Will the accidental discovery of Polish scientists help us effectively protect ourselves from the harmful effects of solar radiation? A group of researchers from Jagiellonian University led by Prof. Marcin Majka, while researching a cure for Parkinson’s disease, discovered that stem cells can differentiate in such a way that they are able to produce natural melanin. It is a pigment responsible for the color of our skin and hair. It protects the DNA of skin cells from damage caused by UV rays. Previous studies show that this dye can be introduced into the skin, recreating the natural tanning process. This way, after one application, you can protect yourself from solar radiation for several days or even weeks.

In an interview with Grzegorz Jasiński, Prof. Majka from the Department of Clinical Immunology and Transplantation at the Jagiellonian University School of Medicine admits that after the laboratory research phase, his group is now looking for an investor who can fund the next phase of the work. It is now important to assess to what extent the method may be beneficial on a larger scale, and whether the costs of such preparation would be attractive to recipients. Most importantly, the melanin produced in this way can not only protect from the sun’s rays. There is hope that it can also help correct the symptoms of vitiligo, for example, and if it is confirmed that it can be inserted inside the hair, it will help to deal effectively with graying.

Grzegorz Jasiński: From what I understand, your idea wants to use some of the mechanisms that nature itself uses to protect us from UV rays?

a. Marcin Majka: Yes exactly. Our idea, or rather an accidental invention, is to use human melanin to prepare dermatological cosmetics that protect people with fair skin or people prone to sunburn. It will be used to protect their skin from UV rays. And in fact, as I said at the beginning, this is kind of a random discovery because we were actually dealing with Parkinson’s disease. For therapeutic purposes, we wanted to differentiate stem cells, the so-called induced pluripotent cells, into dopamine-producing cells, that is, dopaminergic neurons. During this differentiation, and using our culture protocol, we found that the cells we see turn black rather than neuron-like. At first we thought these cells were actually dying and they were discarded. It turns out that it’s not true that these are living cells but for some reason they put on something black that changes their color. At first, we thought it was neuromelanin, because we differentiated into dopamine cells, which are in an area of ​​our brain called the substantia nigra, which naturally stores the neurotransmitter melanin there. So we thought it was neuromelanin. But after long tests, and also physical and chemical, it turned out to be eumelanin, that is, a pigment, the type of melanin that occurs in our skin.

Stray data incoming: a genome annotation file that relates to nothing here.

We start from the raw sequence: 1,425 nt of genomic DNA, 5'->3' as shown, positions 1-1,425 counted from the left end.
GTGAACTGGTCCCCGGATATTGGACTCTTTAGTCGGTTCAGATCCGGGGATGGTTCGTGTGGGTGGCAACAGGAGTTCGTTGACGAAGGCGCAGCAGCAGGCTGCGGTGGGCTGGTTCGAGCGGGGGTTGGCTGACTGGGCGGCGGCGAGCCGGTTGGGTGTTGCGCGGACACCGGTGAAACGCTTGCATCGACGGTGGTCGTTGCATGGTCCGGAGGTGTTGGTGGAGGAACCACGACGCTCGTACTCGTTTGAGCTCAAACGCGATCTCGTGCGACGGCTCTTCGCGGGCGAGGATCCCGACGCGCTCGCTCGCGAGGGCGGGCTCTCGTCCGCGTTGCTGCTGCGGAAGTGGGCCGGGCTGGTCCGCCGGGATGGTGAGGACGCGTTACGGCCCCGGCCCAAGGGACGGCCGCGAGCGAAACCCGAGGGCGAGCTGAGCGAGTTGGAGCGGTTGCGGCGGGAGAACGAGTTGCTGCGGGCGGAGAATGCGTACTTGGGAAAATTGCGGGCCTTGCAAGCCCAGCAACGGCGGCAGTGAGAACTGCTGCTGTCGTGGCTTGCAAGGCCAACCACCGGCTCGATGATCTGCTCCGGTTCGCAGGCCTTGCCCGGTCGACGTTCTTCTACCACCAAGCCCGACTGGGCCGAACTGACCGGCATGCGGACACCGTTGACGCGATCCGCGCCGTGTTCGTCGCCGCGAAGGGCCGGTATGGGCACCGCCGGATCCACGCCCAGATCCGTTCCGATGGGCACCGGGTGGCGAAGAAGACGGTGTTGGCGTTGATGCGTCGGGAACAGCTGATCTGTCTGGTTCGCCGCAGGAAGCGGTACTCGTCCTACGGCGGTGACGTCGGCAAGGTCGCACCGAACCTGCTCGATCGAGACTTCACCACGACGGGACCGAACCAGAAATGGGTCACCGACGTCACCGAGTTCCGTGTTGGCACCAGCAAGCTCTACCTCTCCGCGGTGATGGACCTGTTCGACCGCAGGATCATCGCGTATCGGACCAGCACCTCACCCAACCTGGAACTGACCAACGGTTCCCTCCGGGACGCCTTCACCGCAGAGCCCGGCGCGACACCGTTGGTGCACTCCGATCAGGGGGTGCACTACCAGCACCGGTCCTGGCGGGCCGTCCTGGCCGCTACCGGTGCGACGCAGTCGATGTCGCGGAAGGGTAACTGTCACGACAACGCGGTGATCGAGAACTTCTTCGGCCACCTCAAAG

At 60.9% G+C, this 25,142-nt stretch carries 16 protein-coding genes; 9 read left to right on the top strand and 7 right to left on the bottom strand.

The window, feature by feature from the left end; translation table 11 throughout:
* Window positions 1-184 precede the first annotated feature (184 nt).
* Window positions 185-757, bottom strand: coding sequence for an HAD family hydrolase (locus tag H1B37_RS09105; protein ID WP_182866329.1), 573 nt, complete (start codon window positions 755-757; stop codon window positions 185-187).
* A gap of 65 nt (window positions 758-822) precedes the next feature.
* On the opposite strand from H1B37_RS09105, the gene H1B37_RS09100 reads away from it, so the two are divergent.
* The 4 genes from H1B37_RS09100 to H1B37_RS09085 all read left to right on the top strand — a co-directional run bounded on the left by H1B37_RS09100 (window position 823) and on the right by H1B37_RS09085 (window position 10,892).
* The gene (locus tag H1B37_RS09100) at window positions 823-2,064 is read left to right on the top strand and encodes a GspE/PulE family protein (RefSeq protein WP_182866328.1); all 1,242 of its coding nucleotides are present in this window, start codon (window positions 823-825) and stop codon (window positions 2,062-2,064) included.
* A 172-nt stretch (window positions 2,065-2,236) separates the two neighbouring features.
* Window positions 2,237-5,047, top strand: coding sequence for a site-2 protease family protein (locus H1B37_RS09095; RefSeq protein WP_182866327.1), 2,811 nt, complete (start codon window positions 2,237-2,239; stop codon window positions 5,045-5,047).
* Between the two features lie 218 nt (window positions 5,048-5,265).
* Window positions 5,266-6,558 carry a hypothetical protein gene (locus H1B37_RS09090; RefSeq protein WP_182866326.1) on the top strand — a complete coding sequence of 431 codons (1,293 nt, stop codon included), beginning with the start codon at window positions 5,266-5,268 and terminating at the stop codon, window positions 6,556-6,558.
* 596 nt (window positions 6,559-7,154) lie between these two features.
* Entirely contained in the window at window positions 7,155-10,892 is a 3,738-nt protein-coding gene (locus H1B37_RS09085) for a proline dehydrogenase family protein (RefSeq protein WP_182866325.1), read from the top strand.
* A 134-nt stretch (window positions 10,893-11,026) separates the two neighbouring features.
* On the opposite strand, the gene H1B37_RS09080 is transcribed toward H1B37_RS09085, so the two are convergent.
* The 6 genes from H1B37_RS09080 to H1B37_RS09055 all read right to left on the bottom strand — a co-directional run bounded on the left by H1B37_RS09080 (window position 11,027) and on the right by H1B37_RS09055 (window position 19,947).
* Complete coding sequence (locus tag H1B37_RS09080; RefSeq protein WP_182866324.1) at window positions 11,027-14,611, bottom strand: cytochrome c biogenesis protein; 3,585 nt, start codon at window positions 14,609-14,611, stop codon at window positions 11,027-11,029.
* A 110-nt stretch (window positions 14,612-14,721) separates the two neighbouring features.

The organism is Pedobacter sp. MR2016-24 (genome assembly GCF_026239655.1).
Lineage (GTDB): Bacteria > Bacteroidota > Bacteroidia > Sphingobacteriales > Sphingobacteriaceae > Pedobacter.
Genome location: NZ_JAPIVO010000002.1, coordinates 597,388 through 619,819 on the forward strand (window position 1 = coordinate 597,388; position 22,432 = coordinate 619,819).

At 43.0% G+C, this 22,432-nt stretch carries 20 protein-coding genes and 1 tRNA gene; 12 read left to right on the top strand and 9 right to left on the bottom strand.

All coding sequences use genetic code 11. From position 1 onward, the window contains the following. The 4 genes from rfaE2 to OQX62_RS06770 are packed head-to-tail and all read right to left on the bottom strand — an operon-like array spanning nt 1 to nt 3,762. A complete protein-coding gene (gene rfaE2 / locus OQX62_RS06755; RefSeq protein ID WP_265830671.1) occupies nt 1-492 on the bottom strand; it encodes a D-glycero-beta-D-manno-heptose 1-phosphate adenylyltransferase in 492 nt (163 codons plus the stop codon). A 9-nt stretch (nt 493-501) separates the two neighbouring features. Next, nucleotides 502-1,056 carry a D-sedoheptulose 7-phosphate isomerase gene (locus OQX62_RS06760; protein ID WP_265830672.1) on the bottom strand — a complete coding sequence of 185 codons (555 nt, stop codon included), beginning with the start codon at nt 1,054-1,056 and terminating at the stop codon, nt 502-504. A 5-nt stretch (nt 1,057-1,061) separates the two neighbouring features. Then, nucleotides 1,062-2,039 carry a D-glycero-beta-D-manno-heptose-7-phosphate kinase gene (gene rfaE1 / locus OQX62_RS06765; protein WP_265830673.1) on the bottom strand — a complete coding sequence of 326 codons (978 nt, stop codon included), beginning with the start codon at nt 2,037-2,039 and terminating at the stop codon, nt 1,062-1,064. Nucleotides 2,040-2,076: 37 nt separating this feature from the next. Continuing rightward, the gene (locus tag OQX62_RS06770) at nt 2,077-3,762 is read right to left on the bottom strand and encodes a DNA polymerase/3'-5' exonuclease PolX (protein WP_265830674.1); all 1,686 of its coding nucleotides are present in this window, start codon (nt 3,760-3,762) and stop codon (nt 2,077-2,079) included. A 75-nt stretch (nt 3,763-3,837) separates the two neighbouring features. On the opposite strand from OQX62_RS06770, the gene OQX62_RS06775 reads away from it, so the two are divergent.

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He is responsible, among other things, for the fact that we are basking …

It is actually related to tanning. However, its role is not to sunbathe, but to protect our cells, or rather our DNA, from ultraviolet radiation. Because melanin has the property that it surrounds the nucleus of skin cells and neutralizes the direct attack of ultraviolet rays on our DNA. If this is not the case, or if the protection is too low, and we use the sun a lot, DNA damage, cracks, and mutations can occur, which in turn leads to skin cancer, especially melanoma.

If you have already learned that this melanin can be obtained in this natural way, how now can it be introduced into the body in the skin to protect it?

Thanks to the funds provided by the Jagiellonian University, as well as from the CITTRU Center for Technology Transfer, we have been working for three or four years on the possibility of implementing this invention, including by increasing the volume of production, but also by showing what happens with this melanin, or rather with melanosomes . Melanin is found in such structures, called melanosomes. We were able to prove that this melanin is able to penetrate into the deeper layers of the skin, unlike the creams that we use every day, which protect us from ultraviolet rays, and which contain various chemical compounds. These creams do not penetrate and remain on the surface and can be washed off. The fact that they do not intentionally penetrate, is good because, as chemicals, they can have a negative effect on our cells. However, our melanin is natural, so this hack is as safe as possible. There is no risk of any oncological processes here, and since it penetrates deeply into the skin, it is not washable. So there is a possibility, which of course requires more research, that after applying it to the skin, after penetrating the deeper layers of the skin, it will last for several days or even weeks. This will of course require further evaluations. But this will be in contrast to those creams that are used daily, which, in fact, after each entry into the water or wearing clothes, we have to reapply it later. This is especially important in some places around the world, including where coral reefs are found. There is a ban on the use of creams that contain chemicals because they damage corals when they wash themselves in water, it is simply a danger to them. The people out there really don’t have the ability to protect themselves from UV rays. They can only wear some kind of swimsuit.